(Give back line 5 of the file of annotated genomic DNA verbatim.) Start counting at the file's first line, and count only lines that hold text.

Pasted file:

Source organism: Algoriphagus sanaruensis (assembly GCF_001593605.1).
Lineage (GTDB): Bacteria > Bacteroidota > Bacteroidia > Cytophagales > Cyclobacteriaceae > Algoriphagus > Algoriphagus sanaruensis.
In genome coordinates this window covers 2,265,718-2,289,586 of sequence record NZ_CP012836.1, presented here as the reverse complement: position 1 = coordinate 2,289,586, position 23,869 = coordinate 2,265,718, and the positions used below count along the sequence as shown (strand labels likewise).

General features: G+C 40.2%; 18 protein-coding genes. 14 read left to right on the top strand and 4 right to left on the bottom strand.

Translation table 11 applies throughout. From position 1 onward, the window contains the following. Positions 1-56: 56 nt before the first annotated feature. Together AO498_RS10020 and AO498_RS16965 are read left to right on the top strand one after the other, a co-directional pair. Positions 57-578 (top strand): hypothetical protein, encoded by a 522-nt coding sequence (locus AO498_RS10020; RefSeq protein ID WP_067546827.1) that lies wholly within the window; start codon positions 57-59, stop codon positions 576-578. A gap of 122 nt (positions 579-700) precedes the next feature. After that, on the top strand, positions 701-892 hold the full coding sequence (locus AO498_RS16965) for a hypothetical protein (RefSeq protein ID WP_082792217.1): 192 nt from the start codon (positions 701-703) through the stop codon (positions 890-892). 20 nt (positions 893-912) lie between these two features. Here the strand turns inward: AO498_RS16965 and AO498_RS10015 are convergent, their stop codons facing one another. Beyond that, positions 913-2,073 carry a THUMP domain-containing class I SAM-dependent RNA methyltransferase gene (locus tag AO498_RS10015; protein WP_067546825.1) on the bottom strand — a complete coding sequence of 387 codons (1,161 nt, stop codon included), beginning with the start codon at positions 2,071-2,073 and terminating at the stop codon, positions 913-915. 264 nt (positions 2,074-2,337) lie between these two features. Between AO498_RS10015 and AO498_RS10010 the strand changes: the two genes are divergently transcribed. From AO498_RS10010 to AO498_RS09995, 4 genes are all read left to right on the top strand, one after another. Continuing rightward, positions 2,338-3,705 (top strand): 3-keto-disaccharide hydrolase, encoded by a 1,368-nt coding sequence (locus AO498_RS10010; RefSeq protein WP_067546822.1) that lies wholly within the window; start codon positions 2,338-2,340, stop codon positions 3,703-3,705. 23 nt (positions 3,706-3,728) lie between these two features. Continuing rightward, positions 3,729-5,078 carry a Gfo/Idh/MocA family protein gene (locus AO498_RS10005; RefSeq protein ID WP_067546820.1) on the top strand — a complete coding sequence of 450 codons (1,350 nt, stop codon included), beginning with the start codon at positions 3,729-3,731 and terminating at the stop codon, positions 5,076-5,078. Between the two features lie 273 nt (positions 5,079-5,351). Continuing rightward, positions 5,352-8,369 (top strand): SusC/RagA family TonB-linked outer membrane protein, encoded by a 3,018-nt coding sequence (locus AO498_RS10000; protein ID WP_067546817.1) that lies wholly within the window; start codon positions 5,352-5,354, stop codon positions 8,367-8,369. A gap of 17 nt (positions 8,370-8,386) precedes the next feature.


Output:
Translation table 11 applies throughout. From position 1 onward, the window contains the following. Positions 1-56: 56 nt before the first annotated feature. Together AO498_RS10020 and AO498_RS16965 are read left to right on the top strand one after the other, a co-directional pair. Positions 57-578 (top strand): hypothetical protein, encoded by a 522-nt coding sequence (locus AO498_RS10020; RefSeq protein ID WP_067546827.1) that lies wholly within the window; start codon positions 57-59, stop codon positions 576-578. A gap of 122 nt (positions 579-700) precedes the next feature. After that, on the top strand, positions 701-892 hold the full coding sequence (locus AO498_RS16965) for a hypothetical protein (RefSeq protein ID WP_082792217.1): 192 nt from the start codon (positions 701-703) through the stop codon (positions 890-892). 20 nt (positions 893-912) lie between these two features. Here the strand turns inward: AO498_RS16965 and AO498_RS10015 are convergent, their stop codons facing one another. Beyond that, positions 913-2,073 carry a THUMP domain-containing class I SAM-dependent RNA methyltransferase gene (locus tag AO498_RS10015; protein WP_067546825.1) on the bottom strand — a complete coding sequence of 387 codons (1,161 nt, stop codon included), beginning with the start codon at positions 2,071-2,073 and terminating at the stop codon, positions 913-915. 264 nt (positions 2,074-2,337) lie between these two features. Between AO498_RS10015 and AO498_RS10010 the strand changes: the two genes are divergently transcribed. From AO498_RS10010 to AO498_RS09995, 4 genes are all read left to right on the top strand, one after another. Continuing rightward, positions 2,338-3,705 (top strand): 3-keto-disaccharide hydrolase, encoded by a 1,368-nt coding sequence (locus AO498_RS10010; RefSeq protein WP_067546822.1) that lies wholly within the window; start codon positions 2,338-2,340, stop codon positions 3,703-3,705. 23 nt (positions 3,706-3,728) lie between these two features. Continuing rightward, positions 3,729-5,078 carry a Gfo/Idh/MocA family protein gene (locus AO498_RS10005; RefSeq protein ID WP_067546820.1) on the top strand — a complete coding sequence of 450 codons (1,350 nt, stop codon included), beginning with the start codon at positions 3,729-3,731 and terminating at the stop codon, positions 5,076-5,078. Between the two features lie 273 nt (positions 5,079-5,351). Continuing rightward, positions 5,352-8,369 (top strand): SusC/RagA family TonB-linked outer membrane protein, encoded by a 3,018-nt coding sequence (locus AO498_RS10000; protein ID WP_067546817.1) that lies wholly within the window; start codon positions 5,352-5,354, stop codon positions 8,367-8,369. A gap of 17 nt (positions 8,370-8,386) precedes the next feature.